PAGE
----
“Behind these metrics are real and serious risks to patients’ health,” said Wong. “The dollar cost and lengthy hospital stays signal complications that could become life-threatening or delay treatment of the children’s cancer. Reducing these infections is important both for cost containment and quality of care.” 

Allison Cropped
Allison Cropped
Allison demonstrates her ability to flush and clean the external line in her chest to nurse M. Denise Desrochers

About a year ago, the hospital began an initiative aimed at standardizing training and support for home caregivers. The expectation was that the parent — or, in Allison’s case, the patient, with her mother as a back-up — would perfect the line-care cleansing and flushing steps before the child went home. On their first return to the outpatient clinic, caregivers would show nurses like Desrochers what they were doing at home. Online videos (in EnglishSpanish and Arabic) are available to reinforce best practices, and new nurses were hired to focus on training and home visits.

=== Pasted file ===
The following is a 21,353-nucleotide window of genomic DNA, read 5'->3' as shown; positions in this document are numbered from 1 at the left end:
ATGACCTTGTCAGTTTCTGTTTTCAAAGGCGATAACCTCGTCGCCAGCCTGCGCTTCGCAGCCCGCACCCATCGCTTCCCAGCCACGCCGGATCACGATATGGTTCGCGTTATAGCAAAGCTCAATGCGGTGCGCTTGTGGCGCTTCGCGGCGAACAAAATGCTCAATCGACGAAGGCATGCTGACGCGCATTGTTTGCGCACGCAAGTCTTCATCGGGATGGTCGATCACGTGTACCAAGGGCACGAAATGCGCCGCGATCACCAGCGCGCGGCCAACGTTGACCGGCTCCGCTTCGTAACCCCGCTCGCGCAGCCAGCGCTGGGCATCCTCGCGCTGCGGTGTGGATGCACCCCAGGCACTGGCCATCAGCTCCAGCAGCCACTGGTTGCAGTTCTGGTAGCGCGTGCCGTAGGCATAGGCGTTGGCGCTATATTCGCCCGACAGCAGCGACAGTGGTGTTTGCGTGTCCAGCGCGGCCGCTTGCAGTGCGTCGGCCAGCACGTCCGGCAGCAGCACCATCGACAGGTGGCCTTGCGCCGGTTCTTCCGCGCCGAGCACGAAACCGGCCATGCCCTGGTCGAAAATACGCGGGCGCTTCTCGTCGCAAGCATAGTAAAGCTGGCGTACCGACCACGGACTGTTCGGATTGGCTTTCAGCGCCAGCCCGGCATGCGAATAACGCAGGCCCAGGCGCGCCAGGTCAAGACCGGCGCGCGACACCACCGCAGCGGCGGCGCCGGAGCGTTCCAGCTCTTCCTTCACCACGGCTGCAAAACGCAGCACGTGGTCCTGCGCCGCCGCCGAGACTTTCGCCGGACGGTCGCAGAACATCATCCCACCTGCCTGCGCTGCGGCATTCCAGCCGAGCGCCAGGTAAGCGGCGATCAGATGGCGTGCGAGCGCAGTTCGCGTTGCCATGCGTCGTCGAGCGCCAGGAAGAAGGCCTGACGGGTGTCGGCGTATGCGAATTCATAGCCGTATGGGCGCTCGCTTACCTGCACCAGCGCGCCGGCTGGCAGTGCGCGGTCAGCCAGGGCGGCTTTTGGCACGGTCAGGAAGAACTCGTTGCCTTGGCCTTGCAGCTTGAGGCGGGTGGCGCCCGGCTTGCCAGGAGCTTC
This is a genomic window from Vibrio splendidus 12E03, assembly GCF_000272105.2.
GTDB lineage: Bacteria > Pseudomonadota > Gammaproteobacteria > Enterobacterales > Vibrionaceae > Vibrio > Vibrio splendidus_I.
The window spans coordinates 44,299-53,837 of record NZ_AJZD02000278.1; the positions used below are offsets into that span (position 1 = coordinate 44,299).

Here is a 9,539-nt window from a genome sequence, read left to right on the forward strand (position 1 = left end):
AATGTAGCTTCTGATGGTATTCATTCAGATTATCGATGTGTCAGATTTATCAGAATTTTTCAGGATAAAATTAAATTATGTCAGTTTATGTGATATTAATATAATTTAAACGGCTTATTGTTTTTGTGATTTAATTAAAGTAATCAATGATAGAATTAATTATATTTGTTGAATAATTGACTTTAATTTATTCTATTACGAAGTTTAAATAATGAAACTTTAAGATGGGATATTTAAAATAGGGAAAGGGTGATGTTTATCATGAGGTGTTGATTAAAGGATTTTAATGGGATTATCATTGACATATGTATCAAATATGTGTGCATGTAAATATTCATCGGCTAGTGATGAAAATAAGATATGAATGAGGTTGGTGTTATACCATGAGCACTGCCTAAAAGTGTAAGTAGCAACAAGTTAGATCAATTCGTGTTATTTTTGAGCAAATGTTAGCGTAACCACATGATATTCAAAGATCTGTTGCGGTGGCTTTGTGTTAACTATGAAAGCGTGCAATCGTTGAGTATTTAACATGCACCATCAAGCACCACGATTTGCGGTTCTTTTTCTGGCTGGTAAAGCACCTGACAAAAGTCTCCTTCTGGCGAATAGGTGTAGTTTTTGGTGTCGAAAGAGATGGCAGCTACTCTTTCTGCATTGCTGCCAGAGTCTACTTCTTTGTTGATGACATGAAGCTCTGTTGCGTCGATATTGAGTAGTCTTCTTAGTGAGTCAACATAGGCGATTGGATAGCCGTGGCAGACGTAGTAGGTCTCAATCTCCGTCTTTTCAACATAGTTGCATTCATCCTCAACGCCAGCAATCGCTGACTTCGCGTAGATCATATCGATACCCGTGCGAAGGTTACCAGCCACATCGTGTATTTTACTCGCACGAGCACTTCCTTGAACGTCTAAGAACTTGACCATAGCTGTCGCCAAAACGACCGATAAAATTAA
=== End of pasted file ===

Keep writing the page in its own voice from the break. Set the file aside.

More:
Strong caregiver devotion

Like Allison Flanagan, 11-year-old Lacey Martin’s case underscores the need to train and support parents to care for external central lines. 

In early 2016, the 11-year-old New Hampshire girl spent 10 weeks in the hospital for a stem cell transplant to treat her leukemia before going home with an external central venous line that her mother, Crystal, would have to flush twice daily. Like Allison, Lacey’s immune system was so weakened by the transplant that she needed to be isolated at home for six months. 

For 10 days before Lacey left Dana-Farber/Boston Children’s inpatient unit, Crystal embraced the learning process. Before practicing on Lacey, she worked over and over on the hospital’s mannequin — Chester Chest. The goal is to make the steps almost rote. 

“I knew I had to have it down before I left the hospital,” Crystal recalled. “They made that clear, but they didn’t make me feel rushed. They were really good about answering questions but not being so harsh it made me nervous. I was comfortable by the time I left.” (Crystal Martin describes the experience in her own words: see "Keeping Lacey Safe" below.)

Desrochers, Billett, Wong and their colleagues are mindful of what is deemed the right level of proficiency. The National Center for Biotechnology Information reports that studies over the last decade indicate the “risk for injury from venous or nutritional tubes is directly related to lack of knowledge and competence, which can be improved through home caregiver education and support.”